Although the countries rank near the top of the world's most land mine-infested countries, Laos, Myanmar and Vietnam say mines are needed to protect their soldiers.

    Walker said the conference signaled "a good sign of good news" which she hoped would lead to multinational cooperation among the nations, which has been blocked by centuries-old antipathies.

    According to the latest report from Walker's association, progress has been made since 1997, with the number of land mine casualties going down to 15,000-20,000 from 26,000 per year in 73 countries. The group ascribes the improvement to international support, increased funding, more demining and a drop in land mine production worldwide.But another major task to be tackled is the circumstances of 500,000 land mine survivors worldwide.

    "Most live in impoverished, war-torn or developing countries where state assistance is rare," Walker said. The main stumbling block was that land mine victims were often neglected, unlike other types of disabled people, and thus excluded from some public welfare.

    The three-day meeting, which ends Thursday, was aimed at finding solutions to problems of recovery from trauma, psychological rehabilitation and social reintegration.

    Duangkamol Ponchamni, a conference organizer and country manager of the private group Handicap International, said ideas and proposals from the meeting would be pushed toward integration with each nation's existing law on the disabled. "Our job is to support the government's work," she said.
    Large Muslim Gatherings Prohibited

    By Maung Maung Oo
    The Irrawaddy

    November 07, 2001-Muslims seeking to publicly worship in Burma have found themselves in quite a bind after a government issued directive was handed down on November 5. The directive calls for a ban on all mass gatherings by Muslims, including those intended for worship, according to a source in Rangoon.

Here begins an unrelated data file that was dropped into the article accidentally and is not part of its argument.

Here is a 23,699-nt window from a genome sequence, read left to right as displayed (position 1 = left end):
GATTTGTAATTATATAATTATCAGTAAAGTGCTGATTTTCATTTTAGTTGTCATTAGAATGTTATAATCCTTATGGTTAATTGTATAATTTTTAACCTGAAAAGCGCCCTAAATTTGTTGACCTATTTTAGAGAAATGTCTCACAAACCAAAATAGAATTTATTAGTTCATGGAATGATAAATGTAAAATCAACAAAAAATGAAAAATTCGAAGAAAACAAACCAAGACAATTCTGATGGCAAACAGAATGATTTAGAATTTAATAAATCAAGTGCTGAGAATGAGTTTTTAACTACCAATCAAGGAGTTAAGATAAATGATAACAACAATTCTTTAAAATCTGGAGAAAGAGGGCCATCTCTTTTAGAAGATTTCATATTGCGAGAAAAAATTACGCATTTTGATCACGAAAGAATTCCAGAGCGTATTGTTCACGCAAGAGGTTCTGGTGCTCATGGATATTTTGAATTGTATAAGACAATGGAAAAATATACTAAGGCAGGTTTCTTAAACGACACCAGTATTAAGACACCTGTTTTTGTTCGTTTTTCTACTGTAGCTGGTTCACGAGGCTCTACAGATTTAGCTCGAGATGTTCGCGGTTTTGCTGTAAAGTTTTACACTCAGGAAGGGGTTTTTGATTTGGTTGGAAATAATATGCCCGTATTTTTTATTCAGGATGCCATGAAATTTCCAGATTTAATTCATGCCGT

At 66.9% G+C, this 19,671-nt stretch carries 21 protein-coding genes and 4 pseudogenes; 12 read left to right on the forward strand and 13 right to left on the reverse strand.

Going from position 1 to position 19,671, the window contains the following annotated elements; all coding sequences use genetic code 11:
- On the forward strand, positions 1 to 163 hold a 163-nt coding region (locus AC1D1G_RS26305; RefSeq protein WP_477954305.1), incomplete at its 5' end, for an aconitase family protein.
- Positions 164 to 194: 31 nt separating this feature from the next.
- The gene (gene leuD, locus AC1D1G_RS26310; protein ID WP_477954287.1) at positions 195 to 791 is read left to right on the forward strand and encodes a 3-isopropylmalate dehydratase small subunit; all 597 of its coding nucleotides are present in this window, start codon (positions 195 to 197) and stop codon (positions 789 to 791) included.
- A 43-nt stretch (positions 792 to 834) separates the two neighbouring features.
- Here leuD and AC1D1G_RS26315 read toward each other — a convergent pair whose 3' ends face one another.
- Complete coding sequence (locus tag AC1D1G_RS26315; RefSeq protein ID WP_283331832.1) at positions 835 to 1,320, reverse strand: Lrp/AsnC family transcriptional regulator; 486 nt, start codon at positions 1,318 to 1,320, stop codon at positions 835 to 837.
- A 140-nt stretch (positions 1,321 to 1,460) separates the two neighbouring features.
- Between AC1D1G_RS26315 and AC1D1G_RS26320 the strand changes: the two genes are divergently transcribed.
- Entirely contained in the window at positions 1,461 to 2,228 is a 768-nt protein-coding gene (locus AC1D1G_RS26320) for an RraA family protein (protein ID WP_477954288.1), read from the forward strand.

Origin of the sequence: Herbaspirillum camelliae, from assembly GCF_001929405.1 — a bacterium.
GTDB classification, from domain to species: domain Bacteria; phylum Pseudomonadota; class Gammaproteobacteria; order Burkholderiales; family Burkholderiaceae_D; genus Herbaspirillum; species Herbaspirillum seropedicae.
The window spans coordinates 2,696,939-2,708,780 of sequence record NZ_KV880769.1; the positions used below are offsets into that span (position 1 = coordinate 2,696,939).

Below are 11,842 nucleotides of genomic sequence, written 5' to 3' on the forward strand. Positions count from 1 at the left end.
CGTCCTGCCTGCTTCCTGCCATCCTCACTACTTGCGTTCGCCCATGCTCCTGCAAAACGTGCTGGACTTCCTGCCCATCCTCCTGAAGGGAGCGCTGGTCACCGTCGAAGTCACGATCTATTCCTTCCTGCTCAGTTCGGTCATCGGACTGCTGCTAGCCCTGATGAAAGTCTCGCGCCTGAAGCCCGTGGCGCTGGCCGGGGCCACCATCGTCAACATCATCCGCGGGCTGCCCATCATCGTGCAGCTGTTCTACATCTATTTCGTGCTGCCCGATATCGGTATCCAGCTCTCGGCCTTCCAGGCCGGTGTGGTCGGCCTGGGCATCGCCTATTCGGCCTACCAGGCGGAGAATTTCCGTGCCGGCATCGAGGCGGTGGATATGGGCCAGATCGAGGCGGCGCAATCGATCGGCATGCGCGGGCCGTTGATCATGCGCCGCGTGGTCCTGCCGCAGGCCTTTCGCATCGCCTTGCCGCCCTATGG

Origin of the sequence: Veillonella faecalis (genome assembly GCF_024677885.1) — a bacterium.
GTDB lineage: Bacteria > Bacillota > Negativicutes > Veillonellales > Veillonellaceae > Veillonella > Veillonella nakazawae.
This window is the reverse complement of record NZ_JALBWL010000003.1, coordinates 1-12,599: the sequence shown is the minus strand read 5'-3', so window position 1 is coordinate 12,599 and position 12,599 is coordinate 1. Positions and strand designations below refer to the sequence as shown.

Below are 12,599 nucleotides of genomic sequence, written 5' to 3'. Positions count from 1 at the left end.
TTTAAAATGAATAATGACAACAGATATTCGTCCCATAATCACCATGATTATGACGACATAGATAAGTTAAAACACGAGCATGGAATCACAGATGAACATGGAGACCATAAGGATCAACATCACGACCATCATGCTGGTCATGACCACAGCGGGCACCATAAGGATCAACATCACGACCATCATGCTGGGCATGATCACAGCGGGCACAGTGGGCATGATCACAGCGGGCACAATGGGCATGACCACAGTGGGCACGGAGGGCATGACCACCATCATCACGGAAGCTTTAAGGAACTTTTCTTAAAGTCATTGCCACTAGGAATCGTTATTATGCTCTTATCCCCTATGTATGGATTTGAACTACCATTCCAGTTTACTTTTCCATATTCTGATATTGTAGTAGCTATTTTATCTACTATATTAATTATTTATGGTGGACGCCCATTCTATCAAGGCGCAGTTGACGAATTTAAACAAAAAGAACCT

The aim of the move is to protect national security and it was sent to administrative offices throughout the country, the source added. The government has also banned the sale of any item related to the celebration of Osama bin Laden or US President George W Bush.

    Another mandate sent to regional administrative offices said that anyone found to be inciting religious riots in the country will be charged under section 5 (j) of the Emergency Provision Act and will be given a minimum of ten years in prison. 5(j) is usually reserved for pro-democracy supporters. The act allows for summary judgements with no legal defense.

    Meanwhile in Kawthaung, Muslims were planning to hold a ceremony to remember the innocent lives already lost in the Afghan-war. As news spread of this alleged plan government authorities in the region stepped up security measures to block any type of mass rally, according to an Irrawaddy source in Ranong, a Thai border town opposite Kawthaung in Burma.

    There is a high concentration of Muslims in southern Burma due to its close proximity to Malaysia and southern Thailand. Last month, numerous religious clashes broke out between Buddhists and Muslims in central Burma. Curfews were implemented in Prome, Pegu and Hinzada as well as other smaller towns.
    Workers' Protest in Mae Sot

    By Ko Thet
    The Irrawaddy

    November 07, 2001-- Over 600 Burmese factory workers protested in Mae Sot on Monday morning after their employer reneged on a pre-negotiated wage. The protest occurred at the Hyadd Knitwear Co. Ltd. and local police did not interfere with the demonstration, according to a source in the Thai-Burma border town. The workers all possessed legal work permits.